Thursday, September 25, 2014
Posted by BernBabyBern at 10:10 AM
His latest rant is a dismantling of Derek Jeter, ranting for close to 7 minutes and mocking Jeter for the sin of ... get ready for this ... not being as good as Babe Ruth.
Yep, Keith rants -- with a passion rarely seen since Miss Precious Perfect was not allowed into his Manhattan apartment building -- that Jeter is "not the best baseball player ever" and thus undeserving of a farewell tour and the adulation heaped upon him.
To prove this point, Olbermann rolls out the statistics including fWAR, OPS+ and, yes, he even references Red Ruffing's FiP (fielding-independent pitching) numbers in his Jeter takedown. (That last point is not a joke. He honest-to-God mentioned Red Ruffing's FiP).
To Keith, I'd like to make a few points.
1. Your basic premise is that Jeter is not the best player, SS or Yankee ever. Congratulations, you win on that.
But really, Keith, what actual fan over the age of 12 thinks any of those things?
Oh, wait, you found one. You showed a clip of Jorge Posada answering the question about where Jeter ranks among all-time Yankees. "Well, for me, he's No. 1," and then mocked the answer and treated it as if every Yankee fan feels Jeter is the greatest of all time -- and conveniently ignored the fact that Posada was his teammate and was asked the question on Derek Jeter Day, for God's sake. Oh, and you conveniently left out the rest of Posada's answer, which is "Because I got to play with him, and I got to see how much the game of baseball meant to him." That kind of adds a bit of context, don't you think? Oh, wait, what's that? Context? Yes, that's a real word, Keith. You should look it up sometime.
And yes, most fans think that the Houston Astros giving gifts to Jeter is silly, too, but that's an MLB marketing thing, so we pretty much just ignore it (kind of like we ignore you most of the time).
2. The stats you drag out. Dear God, stop with all the cherry-picked numbers already. When you got to the statement that Mike Mussina ranks higher on the list of all-time Yankees than Jeter, you lost everyone with a functioning brain.
Oh, and that condescending tangent about Red Ruffing, rolling out the FiP and other stats to show how he ranks above Jeter on the all time Yankee list? You ended it with a flourish, didn't you, pointing out that from 1932 to 1942, Ruff "started 10 games in the World Series and the Yankees won 7 of them!" Wow, very impressive. Although you neglected to mention that during that span, the Yankees' record in World Series games NOT started by Red Ruffing was 21-2. There's that pesky "context" thing again.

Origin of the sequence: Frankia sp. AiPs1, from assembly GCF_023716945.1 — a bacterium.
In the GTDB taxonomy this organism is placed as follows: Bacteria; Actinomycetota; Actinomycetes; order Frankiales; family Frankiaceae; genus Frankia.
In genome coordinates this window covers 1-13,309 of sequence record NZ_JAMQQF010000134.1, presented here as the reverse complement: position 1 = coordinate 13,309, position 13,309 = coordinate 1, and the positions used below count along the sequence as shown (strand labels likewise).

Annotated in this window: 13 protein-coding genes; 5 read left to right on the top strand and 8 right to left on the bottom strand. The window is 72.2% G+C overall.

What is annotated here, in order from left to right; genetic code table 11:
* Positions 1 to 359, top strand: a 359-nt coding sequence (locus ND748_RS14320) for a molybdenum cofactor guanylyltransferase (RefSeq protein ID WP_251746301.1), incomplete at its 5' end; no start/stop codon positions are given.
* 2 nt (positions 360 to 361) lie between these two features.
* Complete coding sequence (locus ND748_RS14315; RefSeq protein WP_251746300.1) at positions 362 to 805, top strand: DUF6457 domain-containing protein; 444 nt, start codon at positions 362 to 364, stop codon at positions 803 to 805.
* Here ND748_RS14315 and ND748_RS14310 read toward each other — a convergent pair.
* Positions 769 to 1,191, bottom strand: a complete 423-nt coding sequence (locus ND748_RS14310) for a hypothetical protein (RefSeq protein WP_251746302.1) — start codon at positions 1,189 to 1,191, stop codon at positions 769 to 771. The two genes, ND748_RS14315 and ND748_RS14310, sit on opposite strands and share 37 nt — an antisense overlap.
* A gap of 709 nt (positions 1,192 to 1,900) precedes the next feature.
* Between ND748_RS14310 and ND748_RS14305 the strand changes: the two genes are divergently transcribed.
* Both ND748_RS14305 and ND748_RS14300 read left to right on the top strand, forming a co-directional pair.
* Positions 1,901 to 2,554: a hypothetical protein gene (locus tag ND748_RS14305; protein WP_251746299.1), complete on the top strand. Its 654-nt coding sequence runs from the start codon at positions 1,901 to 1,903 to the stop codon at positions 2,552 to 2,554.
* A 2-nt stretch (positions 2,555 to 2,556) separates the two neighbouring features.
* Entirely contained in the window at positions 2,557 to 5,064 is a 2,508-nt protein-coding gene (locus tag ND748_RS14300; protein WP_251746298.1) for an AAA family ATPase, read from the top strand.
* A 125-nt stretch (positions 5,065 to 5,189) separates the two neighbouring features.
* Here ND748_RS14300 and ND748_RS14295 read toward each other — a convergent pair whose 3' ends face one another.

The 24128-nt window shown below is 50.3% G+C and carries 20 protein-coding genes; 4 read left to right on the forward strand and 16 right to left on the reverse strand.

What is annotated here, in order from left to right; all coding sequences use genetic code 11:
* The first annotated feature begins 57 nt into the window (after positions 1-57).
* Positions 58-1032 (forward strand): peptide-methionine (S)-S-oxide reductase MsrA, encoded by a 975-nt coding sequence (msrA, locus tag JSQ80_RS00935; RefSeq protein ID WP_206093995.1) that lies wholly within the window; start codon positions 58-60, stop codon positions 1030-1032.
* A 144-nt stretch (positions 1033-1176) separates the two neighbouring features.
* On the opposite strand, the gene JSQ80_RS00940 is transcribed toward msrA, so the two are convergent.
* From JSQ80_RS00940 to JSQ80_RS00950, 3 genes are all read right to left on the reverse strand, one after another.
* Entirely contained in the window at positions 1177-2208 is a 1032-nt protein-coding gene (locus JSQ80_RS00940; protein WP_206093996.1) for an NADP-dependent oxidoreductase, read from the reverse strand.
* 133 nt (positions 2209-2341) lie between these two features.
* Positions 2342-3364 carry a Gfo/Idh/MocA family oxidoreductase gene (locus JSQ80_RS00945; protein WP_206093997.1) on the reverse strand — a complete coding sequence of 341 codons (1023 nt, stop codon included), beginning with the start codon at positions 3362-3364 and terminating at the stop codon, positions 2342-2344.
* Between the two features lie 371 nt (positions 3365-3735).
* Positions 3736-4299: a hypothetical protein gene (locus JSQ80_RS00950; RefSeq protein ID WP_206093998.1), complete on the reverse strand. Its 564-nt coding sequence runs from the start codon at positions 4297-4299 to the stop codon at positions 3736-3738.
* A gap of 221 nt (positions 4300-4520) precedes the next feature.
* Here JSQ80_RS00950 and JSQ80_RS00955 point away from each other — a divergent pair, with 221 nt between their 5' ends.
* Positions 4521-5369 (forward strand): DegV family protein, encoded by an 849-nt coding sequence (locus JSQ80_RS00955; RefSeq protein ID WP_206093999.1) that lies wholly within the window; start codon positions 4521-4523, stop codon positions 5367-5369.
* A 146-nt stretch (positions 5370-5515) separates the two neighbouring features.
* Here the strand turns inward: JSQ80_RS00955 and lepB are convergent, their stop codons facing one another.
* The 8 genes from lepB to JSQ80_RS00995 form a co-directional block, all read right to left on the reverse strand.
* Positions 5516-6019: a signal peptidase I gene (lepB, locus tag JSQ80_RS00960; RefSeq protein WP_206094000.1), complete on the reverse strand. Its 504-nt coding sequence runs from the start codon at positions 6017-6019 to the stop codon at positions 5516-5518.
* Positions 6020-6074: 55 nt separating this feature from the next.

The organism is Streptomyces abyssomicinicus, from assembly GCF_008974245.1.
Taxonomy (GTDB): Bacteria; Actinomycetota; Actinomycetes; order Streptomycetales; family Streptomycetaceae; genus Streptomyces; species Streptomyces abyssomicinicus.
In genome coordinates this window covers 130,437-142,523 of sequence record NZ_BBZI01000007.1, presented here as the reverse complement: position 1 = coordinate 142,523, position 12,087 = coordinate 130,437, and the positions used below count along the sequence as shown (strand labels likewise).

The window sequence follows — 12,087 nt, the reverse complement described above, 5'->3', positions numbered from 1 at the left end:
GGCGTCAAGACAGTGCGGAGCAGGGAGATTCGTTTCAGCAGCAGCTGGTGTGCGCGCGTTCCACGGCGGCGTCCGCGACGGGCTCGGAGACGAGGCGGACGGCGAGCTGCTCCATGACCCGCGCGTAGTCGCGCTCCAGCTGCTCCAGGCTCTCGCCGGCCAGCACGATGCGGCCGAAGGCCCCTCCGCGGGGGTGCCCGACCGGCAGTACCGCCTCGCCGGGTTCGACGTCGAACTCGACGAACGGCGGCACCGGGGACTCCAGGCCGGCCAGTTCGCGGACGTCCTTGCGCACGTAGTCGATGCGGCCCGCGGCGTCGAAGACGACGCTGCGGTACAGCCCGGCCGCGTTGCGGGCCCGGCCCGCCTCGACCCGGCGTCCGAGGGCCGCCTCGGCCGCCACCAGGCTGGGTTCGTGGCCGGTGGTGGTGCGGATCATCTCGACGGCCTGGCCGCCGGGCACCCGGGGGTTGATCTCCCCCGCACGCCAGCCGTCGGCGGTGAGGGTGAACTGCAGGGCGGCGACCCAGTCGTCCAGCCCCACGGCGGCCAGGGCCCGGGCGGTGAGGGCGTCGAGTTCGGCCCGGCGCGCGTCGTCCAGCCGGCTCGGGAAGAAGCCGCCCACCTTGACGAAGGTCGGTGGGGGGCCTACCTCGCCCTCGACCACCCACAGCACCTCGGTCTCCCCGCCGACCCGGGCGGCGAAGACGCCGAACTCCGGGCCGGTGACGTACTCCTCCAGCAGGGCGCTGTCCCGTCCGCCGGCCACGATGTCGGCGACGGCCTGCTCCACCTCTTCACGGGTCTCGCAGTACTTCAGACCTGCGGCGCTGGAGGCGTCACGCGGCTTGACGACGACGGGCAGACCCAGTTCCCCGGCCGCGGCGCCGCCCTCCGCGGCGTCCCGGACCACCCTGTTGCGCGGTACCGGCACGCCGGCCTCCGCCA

Stats say what you want them to. Yes, Keith, I know you're a member of SABR. Congratulations. Still, leave the statistical analysis to someone who knows what those numbers actually mean, like Rob Neyer or Jayson Stark.
3. This is the most important thing, and why I'm not angry about your tirade, but actually feel sorry for you.
You just don't get it about Jeter, do you? You used to be a season ticket holder for the Yanks (maybe you still are), but let me give you some advice -- while you are sitting in those $2,500-a-pop seats with maid service, get your nose out of the damn scorebook and actually pay attention to what's going on around you. Those standing ovations Jeter gets aren't because he's pulled even with Tony Gwynn on the all-time doubles list, or that every single raises his OPS+ rank in Baseball Reference. It's because they genuinely like the guy.
Somewhere along the line, Keith, I think you started liking numbers more than the game. Got a thrill by thinking you know more than the fans around you because you know all about those advanced metrics. Guess what, Keith? Advanced stats are great as long as you don't let them suck the joy out of the actual game, which is what I think has happened to you.
Look, Keith, you know who else got a lot of standing ovations when he was finishing up his Yankee career? Bobby Murcer. I know you don't understand that, Keith, because Murcer's fWAR, OPS+, DRS and EQA were pretty bad his last few seasons. Guess what? They appreciated him anyway. He connected with fans. You can't explain it, it just happened.
Here's the deal. Jeter was the face of the Yankees' last dynasty. He made memorable plays and got hits that we will always remember.
And more than that, there was always the sense that he did it the right way. Said the right things. Played the game the way it should be played. Showed emotion on the field without showing up the other team. Gave his all. Truly cared about baseball, the fans and Yankee tradition. Never -- that's right, never -- got tossed from a game. Still uses terms like "sir" and "Mr." to refer to people. People who have played with him and against him have good things to say about him across the board.
Jeter has been a very rare thing these days. Someone that you never had to be embarrassed to say you were a fan of.
And if you don't get that, Keith, well ... too bad for you.